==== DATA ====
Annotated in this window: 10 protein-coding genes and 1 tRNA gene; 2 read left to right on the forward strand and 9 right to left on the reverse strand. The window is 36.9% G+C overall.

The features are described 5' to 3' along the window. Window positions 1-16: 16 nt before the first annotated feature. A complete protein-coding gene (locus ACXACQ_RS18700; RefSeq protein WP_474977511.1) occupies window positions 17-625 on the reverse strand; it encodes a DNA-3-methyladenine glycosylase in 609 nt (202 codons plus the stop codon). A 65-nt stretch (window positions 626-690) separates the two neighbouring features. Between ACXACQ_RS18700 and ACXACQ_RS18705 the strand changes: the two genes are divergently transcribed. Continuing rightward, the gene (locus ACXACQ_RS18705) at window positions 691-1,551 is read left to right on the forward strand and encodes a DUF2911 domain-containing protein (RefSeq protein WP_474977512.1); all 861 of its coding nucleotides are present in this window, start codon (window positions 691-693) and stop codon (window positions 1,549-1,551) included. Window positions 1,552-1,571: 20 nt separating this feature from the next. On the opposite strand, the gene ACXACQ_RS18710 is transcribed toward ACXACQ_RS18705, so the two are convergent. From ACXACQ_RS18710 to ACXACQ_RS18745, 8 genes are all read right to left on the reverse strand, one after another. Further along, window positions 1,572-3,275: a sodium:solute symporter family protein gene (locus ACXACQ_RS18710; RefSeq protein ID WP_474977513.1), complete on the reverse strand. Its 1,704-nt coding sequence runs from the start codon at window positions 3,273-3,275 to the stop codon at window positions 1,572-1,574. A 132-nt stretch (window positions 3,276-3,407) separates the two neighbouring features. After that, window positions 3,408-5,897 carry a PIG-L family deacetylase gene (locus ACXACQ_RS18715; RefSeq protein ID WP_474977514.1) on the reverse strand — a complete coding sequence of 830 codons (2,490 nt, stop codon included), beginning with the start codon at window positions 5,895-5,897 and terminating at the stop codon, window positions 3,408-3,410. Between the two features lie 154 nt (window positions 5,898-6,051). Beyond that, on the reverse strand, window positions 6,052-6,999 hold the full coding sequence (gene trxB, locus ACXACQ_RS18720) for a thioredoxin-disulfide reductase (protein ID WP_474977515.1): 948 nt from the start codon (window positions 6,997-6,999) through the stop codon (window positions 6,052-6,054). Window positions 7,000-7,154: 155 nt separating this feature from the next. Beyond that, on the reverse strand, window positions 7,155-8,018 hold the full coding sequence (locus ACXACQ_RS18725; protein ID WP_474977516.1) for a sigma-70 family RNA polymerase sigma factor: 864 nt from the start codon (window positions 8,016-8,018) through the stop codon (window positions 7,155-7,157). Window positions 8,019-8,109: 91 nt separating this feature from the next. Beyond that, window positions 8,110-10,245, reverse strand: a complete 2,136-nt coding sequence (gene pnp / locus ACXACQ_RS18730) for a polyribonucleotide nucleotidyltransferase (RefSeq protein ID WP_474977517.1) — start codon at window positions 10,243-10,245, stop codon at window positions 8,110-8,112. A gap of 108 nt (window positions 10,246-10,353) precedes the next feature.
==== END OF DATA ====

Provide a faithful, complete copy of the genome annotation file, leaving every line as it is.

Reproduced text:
Annotated in this window: 10 protein-coding genes and 1 tRNA gene; 2 read left to right on the forward strand and 9 right to left on the reverse strand. The window is 36.9% G+C overall.

The features are described 5' to 3' along the window. Window positions 1-16: 16 nt before the first annotated feature. A complete protein-coding gene (locus ACXACQ_RS18700; RefSeq protein WP_474977511.1) occupies window positions 17-625 on the reverse strand; it encodes a DNA-3-methyladenine glycosylase in 609 nt (202 codons plus the stop codon). A 65-nt stretch (window positions 626-690) separates the two neighbouring features. Between ACXACQ_RS18700 and ACXACQ_RS18705 the strand changes: the two genes are divergently transcribed. Continuing rightward, the gene (locus ACXACQ_RS18705) at window positions 691-1,551 is read left to right on the forward strand and encodes a DUF2911 domain-containing protein (RefSeq protein WP_474977512.1); all 861 of its coding nucleotides are present in this window, start codon (window positions 691-693) and stop codon (window positions 1,549-1,551) included. Window positions 1,552-1,571: 20 nt separating this feature from the next. On the opposite strand, the gene ACXACQ_RS18710 is transcribed toward ACXACQ_RS18705, so the two are convergent. From ACXACQ_RS18710 to ACXACQ_RS18745, 8 genes are all read right to left on the reverse strand, one after another. Further along, window positions 1,572-3,275: a sodium:solute symporter family protein gene (locus ACXACQ_RS18710; RefSeq protein ID WP_474977513.1), complete on the reverse strand. Its 1,704-nt coding sequence runs from the start codon at window positions 3,273-3,275 to the stop codon at window positions 1,572-1,574. A 132-nt stretch (window positions 3,276-3,407) separates the two neighbouring features. After that, window positions 3,408-5,897 carry a PIG-L family deacetylase gene (locus ACXACQ_RS18715; RefSeq protein ID WP_474977514.1) on the reverse strand — a complete coding sequence of 830 codons (2,490 nt, stop codon included), beginning with the start codon at window positions 5,895-5,897 and terminating at the stop codon, window positions 3,408-3,410. Between the two features lie 154 nt (window positions 5,898-6,051). Beyond that, on the reverse strand, window positions 6,052-6,999 hold the full coding sequence (gene trxB, locus ACXACQ_RS18720) for a thioredoxin-disulfide reductase (protein ID WP_474977515.1): 948 nt from the start codon (window positions 6,997-6,999) through the stop codon (window positions 6,052-6,054). Window positions 7,000-7,154: 155 nt separating this feature from the next. Beyond that, on the reverse strand, window positions 7,155-8,018 hold the full coding sequence (locus ACXACQ_RS18725; protein ID WP_474977516.1) for a sigma-70 family RNA polymerase sigma factor: 864 nt from the start codon (window positions 8,016-8,018) through the stop codon (window positions 7,155-7,157). Window positions 8,019-8,109: 91 nt separating this feature from the next. Beyond that, window positions 8,110-10,245, reverse strand: a complete 2,136-nt coding sequence (gene pnp / locus ACXACQ_RS18730) for a polyribonucleotide nucleotidyltransferase (RefSeq protein ID WP_474977517.1) — start codon at window positions 10,243-10,245, stop codon at window positions 8,110-8,112. A gap of 108 nt (window positions 10,246-10,353) precedes the next feature.